to timeouts and spurious retransmission. When DTLS is used
   over such transports, care should be taken not to overrun the
   likely congestion window. In the future, a DTLS-DCCP mapping
   may be specificied to provide optimal behavior for this
   interaction.

4.1.1.1. PMTU Discovery

   In general, DTLS's philosophy is to avoid dealing with PMTU
   issues. The general strategy is to start with a conservative
   MTU and then update it if events during the handshake or
   actual application data transport phase require it.

   The PMTU SHOULD be initialized from the interface MTU that
   will be used to send packets. If the DTLS implementation
   receives an RFC 1191 [RFC1191] ICMP Destination Unreachable
   message with the "fragmentation needed and DF set" Code
   (otherwise known as Datagram Too Big) it should decrease its
   PMTU estimate to that given in the ICMP message. A DTLS
   implementation SHOULD allow the application to occasionally
   reset its PMTU estimate. The DTLS implementation SHOULD also
   allow applications to control the status of the DF bit. These
   controls allow the application to perform PMTU discovery. RFC
   1981 [RFC1981] procedures SHOULD be followed for IPv6.

   One special case is the DTLS handshake system. Handshake
   messages should be set with DF set. Because some firewalls and
   routers screen out ICMP messages, it is difficult for the
   handshake layer to distinguish packet loss from an overlarge
   PMTU estimate. In order to allow connections under these
   circumstances, DTLS implementations SHOULD back off handshake
   packet size during the retransmit backoff described in Section
   4.2.4.. For instance, if a large packet is being sent, after 3
   retransmits the handshake layer might choose to fragment the
   handshake message on retransmission. In general, choice of a
   conservative initial MTU will avoid this problem.

4.1.2. Record payload protection

   Like TLS, DTLS transmits data as a series of protected
   records. The rest of this section describes the details of
   that format.







Rescorla, Modadugu                                               [Page 9]

4.1.2.1. MAC

   The DTLS MAC is the same as that of TLS 1.1. However, rather
   than using TLS's implicit sequence number, the sequence number
   used to compute the MAC is the 64-bit value formed by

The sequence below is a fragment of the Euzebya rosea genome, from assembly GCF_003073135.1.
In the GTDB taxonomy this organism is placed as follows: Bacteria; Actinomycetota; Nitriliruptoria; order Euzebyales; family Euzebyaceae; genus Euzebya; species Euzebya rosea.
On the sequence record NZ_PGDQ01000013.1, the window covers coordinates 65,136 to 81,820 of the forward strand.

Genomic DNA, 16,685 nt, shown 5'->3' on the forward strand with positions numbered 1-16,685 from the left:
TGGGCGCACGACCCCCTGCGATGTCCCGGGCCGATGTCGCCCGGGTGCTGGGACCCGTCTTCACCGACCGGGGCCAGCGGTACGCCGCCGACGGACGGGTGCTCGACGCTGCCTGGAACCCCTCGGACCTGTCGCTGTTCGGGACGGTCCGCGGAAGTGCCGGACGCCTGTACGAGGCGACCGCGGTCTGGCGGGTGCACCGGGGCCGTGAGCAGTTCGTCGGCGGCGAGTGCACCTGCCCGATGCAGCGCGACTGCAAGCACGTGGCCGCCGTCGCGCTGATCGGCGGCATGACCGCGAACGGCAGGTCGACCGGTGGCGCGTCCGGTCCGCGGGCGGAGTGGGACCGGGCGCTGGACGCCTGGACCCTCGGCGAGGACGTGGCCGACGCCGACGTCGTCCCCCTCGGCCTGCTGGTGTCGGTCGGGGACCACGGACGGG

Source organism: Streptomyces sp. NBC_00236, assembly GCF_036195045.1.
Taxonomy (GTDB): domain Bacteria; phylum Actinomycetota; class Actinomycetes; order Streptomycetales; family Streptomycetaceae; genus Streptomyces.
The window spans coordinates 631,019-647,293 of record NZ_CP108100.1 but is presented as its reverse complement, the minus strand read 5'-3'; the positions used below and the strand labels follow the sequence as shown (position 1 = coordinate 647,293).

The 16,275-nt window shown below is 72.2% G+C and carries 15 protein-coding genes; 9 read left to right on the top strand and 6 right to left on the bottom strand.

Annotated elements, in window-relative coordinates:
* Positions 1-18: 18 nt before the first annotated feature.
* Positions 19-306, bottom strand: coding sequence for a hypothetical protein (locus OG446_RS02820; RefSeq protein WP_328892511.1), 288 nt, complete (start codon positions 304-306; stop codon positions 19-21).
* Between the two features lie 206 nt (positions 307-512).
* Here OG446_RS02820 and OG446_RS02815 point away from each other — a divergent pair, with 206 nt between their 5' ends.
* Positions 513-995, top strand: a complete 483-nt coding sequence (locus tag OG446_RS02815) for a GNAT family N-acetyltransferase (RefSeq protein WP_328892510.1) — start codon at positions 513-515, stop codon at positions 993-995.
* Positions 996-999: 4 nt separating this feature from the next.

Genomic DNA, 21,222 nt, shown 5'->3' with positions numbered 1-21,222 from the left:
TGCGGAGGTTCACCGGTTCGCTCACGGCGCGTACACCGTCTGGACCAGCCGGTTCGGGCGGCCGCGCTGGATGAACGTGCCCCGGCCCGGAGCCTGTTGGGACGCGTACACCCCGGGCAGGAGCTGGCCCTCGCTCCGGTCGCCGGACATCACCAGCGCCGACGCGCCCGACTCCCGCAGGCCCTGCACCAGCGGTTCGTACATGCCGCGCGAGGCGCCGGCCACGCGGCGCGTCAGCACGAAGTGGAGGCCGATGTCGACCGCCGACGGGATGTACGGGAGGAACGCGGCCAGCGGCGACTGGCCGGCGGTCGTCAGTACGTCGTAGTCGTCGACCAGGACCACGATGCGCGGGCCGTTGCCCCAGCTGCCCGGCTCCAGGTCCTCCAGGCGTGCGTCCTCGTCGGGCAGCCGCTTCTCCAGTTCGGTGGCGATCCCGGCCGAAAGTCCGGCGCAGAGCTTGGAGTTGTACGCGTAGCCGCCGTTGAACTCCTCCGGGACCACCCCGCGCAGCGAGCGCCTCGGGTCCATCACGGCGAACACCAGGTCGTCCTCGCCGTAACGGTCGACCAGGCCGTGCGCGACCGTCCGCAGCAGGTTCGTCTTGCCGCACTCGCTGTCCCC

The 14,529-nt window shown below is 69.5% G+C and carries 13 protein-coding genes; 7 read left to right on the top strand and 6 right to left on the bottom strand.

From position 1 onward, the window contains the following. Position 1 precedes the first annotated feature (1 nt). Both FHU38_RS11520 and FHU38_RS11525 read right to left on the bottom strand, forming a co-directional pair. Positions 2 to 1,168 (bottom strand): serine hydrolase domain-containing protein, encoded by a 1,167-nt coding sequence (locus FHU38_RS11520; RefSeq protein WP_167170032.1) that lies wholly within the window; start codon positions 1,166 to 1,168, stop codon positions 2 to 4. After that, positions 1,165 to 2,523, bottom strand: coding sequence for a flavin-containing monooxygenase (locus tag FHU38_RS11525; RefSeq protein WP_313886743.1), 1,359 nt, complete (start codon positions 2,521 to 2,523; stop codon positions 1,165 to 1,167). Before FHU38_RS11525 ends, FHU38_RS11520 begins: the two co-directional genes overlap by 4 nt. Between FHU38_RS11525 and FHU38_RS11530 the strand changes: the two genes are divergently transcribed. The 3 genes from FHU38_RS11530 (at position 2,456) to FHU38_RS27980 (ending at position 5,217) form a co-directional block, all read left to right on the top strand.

concatenating the epoch and the sequence number in the order
   they appear on the wire. Note that the DTLS epoch + sequence
   number is the same length as the TLS sequence number.

   Note that one important difference between DTLS and TLS MAC
   handling is that in TLS MAC errors must result in connection
   termination. In DTLS, the receiving implementation MAY simply
   discard the offending record and continue with the connection.
   This change is possible because DTLS records are not dependent
   on each other the way that TLS records are.
     In general, DTLS implementations SHOULD silently discard
   data with bad MACs. If a DTLS implementation chooses to
   generate an alert when it receives a message with an invalid
   MAC, it MUST generate bad_record_mac alert with level fatal
   and terminate its connection state.

4.1.2.2. Null or standard stream cipher

   The DTLS NULL cipher is performed exactly as the TLS 1.1 NULL
   cipher.

   The only stream cipher described in TLS 1.1 is RC4, which
   cannot be randomly accessed. RC4 MUST NOT be used with DTLS.

4.1.2.3. Block Cipher

   DTLS block cipher encryption and decryption are performed
   exactly as with TLS 1.1.

4.1.2.4. New Cipher Suites

   Upon registration, new TLS cipher suites MUST indicate whether
   they are suitable for DTLS usage and what, if any, adaptations
   must be made.

4.1.2.5. Anti-Replay

   DTLS records contain a sequence number to provide replay
   protection. Sequence number verification SHOULD be performed
   using the following sliding window procedure, borrowed from
   Section 3.4.3 of [RFC 2402].





Rescorla, Modadugu                                              [Page 10]

   The receiver packet counter for this session MUST be
   initialized to zero when the session is established. For each
   received record, the receiver MUST verify that the record